Ha Noi

Ha Noi  Travel guide for foreign Tourist

 

In the fall of 1010, King Ly Thai To (Ly Cong Uan) moved the capital from Hoa Lu to Dai La. On the way, the king saw a vision of a golden dragon ascending from the Red river ( song Hong). The King decided to change Dai La to Thang Long (Ascending Dragon). Thang Long remained the capital city until the end of the Tran dynasty when in 1397, the capital city was moved to Thanh Hoa -Tay Do (Western Capital) and Thang Long became Dong Do (Eastern Capital).Vietnam was invaded by China in 1407, and the city was renamed Dong Quan. In 1428, after ten years of fighting, Le Loi liberated Vietnam and renamed the city Dong Kinh. In 1527, the city was renamed Thang Long. In 1802 when King Gia Long (Nguyen Dynasty) moved the capital city to Hue, the name Thang Long remained but, Long no longer means dragon, Long in this case means prosperity. Ha Noi, was the name given to the city by King Minh Mang in 1831. Ha means river and Noi means within – Ha Noi means within the river.

 

          Ha Noi in literature

.Most Vietnamese and Westerners are familiar with the phrase Ha Noi ba muoi sau Pho Phuong or Ha Noi 36 districts. This phrase often causes much confusion for most people since, on the one hand Pho means a street or a place for merchants to gather to do business, on the other hand Phuong means a district or a guild of artisans specializing in a particular trade (phuong cheo, phuong tho, etc.). In any case, there is some truth to the use of both descriptions.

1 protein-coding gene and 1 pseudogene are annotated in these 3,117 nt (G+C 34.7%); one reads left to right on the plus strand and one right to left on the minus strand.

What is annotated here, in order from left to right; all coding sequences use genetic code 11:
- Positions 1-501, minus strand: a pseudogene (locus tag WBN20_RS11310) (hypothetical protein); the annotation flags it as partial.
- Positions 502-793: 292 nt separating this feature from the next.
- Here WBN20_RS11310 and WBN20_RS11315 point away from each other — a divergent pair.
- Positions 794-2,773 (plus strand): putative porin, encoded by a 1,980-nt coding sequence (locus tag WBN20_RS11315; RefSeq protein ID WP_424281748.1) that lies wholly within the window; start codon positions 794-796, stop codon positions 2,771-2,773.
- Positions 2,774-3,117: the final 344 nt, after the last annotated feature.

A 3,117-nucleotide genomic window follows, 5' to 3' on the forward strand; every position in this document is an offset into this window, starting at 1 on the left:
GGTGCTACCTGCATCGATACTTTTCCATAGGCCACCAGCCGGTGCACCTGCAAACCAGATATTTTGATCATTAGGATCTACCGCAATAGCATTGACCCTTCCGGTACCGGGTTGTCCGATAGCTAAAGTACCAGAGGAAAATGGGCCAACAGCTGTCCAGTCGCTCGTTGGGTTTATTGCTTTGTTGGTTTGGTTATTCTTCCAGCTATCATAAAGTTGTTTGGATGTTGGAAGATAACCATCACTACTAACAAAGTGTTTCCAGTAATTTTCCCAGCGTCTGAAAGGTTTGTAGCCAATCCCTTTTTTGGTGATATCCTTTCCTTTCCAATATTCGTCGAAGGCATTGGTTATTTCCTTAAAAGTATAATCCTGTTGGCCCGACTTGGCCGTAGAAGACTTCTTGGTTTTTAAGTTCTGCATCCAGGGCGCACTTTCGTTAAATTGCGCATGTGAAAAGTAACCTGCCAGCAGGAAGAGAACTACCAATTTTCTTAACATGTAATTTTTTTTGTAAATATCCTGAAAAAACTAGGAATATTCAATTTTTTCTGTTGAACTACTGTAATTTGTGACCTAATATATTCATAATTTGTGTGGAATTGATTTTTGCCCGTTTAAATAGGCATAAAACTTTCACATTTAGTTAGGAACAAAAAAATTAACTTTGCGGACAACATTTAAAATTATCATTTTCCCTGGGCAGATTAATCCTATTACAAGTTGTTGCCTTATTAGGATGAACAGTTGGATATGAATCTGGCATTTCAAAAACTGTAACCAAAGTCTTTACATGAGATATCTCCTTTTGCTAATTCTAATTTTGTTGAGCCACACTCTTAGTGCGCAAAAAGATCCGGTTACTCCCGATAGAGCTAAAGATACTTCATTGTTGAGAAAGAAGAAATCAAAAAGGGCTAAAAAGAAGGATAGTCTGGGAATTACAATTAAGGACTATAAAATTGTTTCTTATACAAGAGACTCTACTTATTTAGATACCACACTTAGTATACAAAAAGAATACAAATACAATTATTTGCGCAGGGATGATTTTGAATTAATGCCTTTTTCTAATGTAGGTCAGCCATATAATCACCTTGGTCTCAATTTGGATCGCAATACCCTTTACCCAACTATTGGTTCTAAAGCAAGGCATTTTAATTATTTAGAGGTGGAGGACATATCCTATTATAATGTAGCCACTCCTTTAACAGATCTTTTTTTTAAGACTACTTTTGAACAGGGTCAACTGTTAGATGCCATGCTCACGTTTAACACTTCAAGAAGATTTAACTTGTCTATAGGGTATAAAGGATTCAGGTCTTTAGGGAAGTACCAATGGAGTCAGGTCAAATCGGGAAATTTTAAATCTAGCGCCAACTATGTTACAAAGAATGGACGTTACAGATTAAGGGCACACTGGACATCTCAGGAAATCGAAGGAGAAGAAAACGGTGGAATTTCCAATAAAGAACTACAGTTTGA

Similar to the Guilded age of Europe, Ha Noi’s 36 districts is Vietnam’s version of the guild concept. Long ago, as artisans moved to the capital city to do business, they gathered together in an area as a way to share resources. As a result, many of the streets are named after the crafts that were sold on that street. Pho Hang Bun (Vermicelli), Pho Hang Ma (paper product), Pho Hang Bac (Jewelry) are a few of the streets carrying the name of the products sold on the street.

Today, the 36 pho or old district remains in Vietnamese literature as a quaint and familiar description of this part of Ha Noi. Although many of the streets no longer have the products for which they were named, some still do. Today, on many of the streets, there are still shrines dedicated to the individual diety of the trades for which the streets are named.

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